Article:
Irish Times completes buyout of rival daily the Irish Examiner with promise to retain title's 'core identity and independence' - Press Gazette

Irish Times completes buyout of rival daily the Irish Examiner with promise to retain title's 'core identity and independence'

The owner of the Irish Times has completed its buyout of a number of newspapers and radio stations, including rival daily the Irish Examiner.

The Irish Times Trust bought Cork-based Landmark Media’s publishing arm after the deal was cleared by the Irish competition watchdog in April.

The deal includes two daily titles, the Irish Examiner and the Evening Echo, seven weekly regional papers and Landmark’s interests in three local radio stations.

The Examiner has been run by the Crosbie family since 1872, when journalist Thomas Crosbie took it over.

In the Examiner today, Tom Crosbie, current chairman of Landmark Media, wrote: “The ownership of this paper may have changed yesterday, but that is all.

“This newspaper is so much more than that and thankfully it continues today with its fine, responsible and thorough journalism as before.”

Crosbie added that the “day of reckoning” had come for his family’s ownership of the Examiner as the “business of media is changing rapidly”.

He said the challenges facing publishers, including how to make online news pay, were a “complex problem to solve”.

The Irish Times told staff yesterday that it would retain the “core identity and independence” of each newspaper.

The internal message was published in part by the newspaper. It said: “The overall increase in audience allows the group to build a digital platform with a strong reach, countrywide and internationally.

“The consolidation also presents the opportunity to strengthen and grow existing print advertising revenues and helps to secure contract print revenues.”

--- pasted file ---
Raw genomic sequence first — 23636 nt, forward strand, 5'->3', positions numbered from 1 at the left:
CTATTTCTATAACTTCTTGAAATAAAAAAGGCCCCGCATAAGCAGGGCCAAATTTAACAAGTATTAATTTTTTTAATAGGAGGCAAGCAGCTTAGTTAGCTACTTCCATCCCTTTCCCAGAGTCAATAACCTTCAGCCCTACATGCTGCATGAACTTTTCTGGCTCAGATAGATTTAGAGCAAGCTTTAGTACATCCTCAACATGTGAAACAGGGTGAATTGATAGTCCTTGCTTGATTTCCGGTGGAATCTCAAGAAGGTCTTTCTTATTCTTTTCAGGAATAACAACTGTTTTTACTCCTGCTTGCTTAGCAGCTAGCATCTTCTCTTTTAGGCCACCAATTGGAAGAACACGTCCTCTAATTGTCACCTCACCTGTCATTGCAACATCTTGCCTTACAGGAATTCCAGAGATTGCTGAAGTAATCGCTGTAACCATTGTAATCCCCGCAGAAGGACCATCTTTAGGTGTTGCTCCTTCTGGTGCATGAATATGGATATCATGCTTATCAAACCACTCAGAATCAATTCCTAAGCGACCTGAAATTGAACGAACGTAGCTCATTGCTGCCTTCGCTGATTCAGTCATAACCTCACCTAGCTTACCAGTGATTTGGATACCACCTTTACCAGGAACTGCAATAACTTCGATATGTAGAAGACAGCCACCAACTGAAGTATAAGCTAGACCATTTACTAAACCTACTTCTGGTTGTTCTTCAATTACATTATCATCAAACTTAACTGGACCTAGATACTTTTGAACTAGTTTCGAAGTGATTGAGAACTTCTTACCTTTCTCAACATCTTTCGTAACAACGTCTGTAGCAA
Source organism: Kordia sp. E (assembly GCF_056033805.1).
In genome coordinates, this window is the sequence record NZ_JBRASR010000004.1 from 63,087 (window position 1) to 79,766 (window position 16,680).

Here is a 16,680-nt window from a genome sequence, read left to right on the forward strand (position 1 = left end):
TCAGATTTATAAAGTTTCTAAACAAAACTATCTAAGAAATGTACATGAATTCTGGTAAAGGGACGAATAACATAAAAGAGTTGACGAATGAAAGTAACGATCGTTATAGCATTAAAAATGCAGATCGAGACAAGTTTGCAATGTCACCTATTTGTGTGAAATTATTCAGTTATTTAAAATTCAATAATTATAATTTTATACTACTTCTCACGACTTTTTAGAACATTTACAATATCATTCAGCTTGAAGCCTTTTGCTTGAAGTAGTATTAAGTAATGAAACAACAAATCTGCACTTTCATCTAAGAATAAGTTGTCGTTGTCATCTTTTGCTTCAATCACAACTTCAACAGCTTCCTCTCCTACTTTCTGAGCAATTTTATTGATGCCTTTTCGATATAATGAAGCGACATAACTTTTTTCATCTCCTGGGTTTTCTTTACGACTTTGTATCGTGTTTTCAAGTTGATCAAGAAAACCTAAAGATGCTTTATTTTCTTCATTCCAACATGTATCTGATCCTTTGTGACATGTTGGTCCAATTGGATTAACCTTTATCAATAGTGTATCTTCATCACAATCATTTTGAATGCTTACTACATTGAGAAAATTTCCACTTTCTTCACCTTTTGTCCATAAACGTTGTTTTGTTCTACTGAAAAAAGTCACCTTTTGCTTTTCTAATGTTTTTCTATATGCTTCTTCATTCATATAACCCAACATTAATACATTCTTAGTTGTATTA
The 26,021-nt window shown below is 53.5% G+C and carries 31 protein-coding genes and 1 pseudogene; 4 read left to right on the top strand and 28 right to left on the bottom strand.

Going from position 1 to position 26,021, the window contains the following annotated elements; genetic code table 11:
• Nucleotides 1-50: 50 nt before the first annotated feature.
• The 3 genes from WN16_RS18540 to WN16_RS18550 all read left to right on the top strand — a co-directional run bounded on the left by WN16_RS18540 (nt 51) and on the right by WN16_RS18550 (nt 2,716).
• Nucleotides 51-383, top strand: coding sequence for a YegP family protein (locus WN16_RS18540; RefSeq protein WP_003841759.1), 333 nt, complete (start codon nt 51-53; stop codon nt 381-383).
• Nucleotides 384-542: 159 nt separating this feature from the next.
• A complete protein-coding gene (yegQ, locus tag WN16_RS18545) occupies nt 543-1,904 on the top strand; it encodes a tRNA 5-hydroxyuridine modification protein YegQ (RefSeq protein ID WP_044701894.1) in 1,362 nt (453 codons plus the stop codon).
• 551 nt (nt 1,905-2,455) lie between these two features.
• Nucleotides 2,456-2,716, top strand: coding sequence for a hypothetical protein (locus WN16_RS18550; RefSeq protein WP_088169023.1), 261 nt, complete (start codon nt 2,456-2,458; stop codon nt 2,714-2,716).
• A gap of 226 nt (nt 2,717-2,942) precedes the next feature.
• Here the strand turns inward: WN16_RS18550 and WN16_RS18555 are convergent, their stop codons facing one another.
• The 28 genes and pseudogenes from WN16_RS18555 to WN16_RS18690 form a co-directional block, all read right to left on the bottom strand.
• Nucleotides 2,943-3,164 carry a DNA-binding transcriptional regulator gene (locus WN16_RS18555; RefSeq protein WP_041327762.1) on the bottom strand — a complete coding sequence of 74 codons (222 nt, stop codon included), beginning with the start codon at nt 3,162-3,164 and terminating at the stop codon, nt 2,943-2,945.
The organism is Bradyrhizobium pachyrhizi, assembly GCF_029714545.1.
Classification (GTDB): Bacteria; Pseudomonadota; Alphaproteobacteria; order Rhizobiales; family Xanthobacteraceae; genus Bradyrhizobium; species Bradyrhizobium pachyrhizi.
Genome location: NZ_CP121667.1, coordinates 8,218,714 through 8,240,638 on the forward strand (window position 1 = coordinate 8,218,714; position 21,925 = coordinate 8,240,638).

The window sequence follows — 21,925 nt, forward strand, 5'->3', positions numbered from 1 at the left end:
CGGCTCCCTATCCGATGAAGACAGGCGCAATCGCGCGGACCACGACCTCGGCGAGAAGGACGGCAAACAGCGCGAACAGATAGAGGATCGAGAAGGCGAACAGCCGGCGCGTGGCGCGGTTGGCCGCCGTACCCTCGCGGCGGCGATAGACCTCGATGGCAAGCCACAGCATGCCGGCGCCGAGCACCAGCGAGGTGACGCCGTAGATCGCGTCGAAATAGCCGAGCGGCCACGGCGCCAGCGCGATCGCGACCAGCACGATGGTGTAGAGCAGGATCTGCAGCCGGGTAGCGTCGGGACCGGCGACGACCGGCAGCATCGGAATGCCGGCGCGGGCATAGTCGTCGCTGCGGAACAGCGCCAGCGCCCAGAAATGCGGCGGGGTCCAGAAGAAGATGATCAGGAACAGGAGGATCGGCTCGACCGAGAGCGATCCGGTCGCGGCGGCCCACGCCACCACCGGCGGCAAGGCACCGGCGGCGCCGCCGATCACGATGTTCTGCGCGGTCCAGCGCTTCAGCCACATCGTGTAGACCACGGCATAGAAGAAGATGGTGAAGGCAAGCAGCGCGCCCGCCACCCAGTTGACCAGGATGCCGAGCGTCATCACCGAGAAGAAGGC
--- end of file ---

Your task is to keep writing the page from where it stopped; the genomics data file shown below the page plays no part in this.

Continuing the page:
The company said it aimed to create a “dynamic and vibrant business” that can “sustain itself for the longer term and where the respective media assets – national, regional and radio – will contribute significantly to the Irish media market”.

The National Union of Journalists has already engaged with the Irish Times over the buyout and received a commitment from the company to honour existing agreements.

NUJ Irish Secretary Séamus Dooley said the buyout ended a “period of great uncertainty” for staff at all the media organisations involved.

“In a challenging time for the media industry, the acquisition by The Irish Times is a welcome development,” Dooley said.

“The fact that the various titles and stations have been acquired by an indigenous company is of particular significance.

“We are encouraged by the fact that management have engaged immediately with the trade union representatives and we hope that this sets a headline for the future.

“Our priority is the preservation of terms and conditions of employment. It is encouraging that the Irish Times is strongly committed to the maintenance of the editorial independence of the titles.

“The Examiner, in particular, occupies a proud place in the history of the Irish media and will continue to do so under the new owners.”

The regional papers comprised in the deal are the Waterford News and Star, the Roscommon Herald, the Western People, the Nationalist, the Kildare Nationalist, the Laois Nationalist, and The Naas and Newbridge Nationalist.

Landmark also had 75 per cent interests in both WLR and Beat radio stations, and 17.6 per cent in Red FM in Cork, according to the Irish Times.

During its investigation, the Competition and Consumer Protection Commission found no evidence that the Irish Times and the Examiner are each other’s closest national newspaper competitor in print sales or in the sale of either print or online advertising.

It said that sales of the Irish Times are predominantly made in Leinster while the vast majority of sales of the Examiner are made in Munster.

The CCPC concluded the buyout would not lead to a substantial lessening of competition.

The deal was also cleared by Ireland’s Minister of Communications, Denis Naughton, who said it would “not adversely affect the plurality of media in the state”, and the Broadcasting Authority of Ireland.



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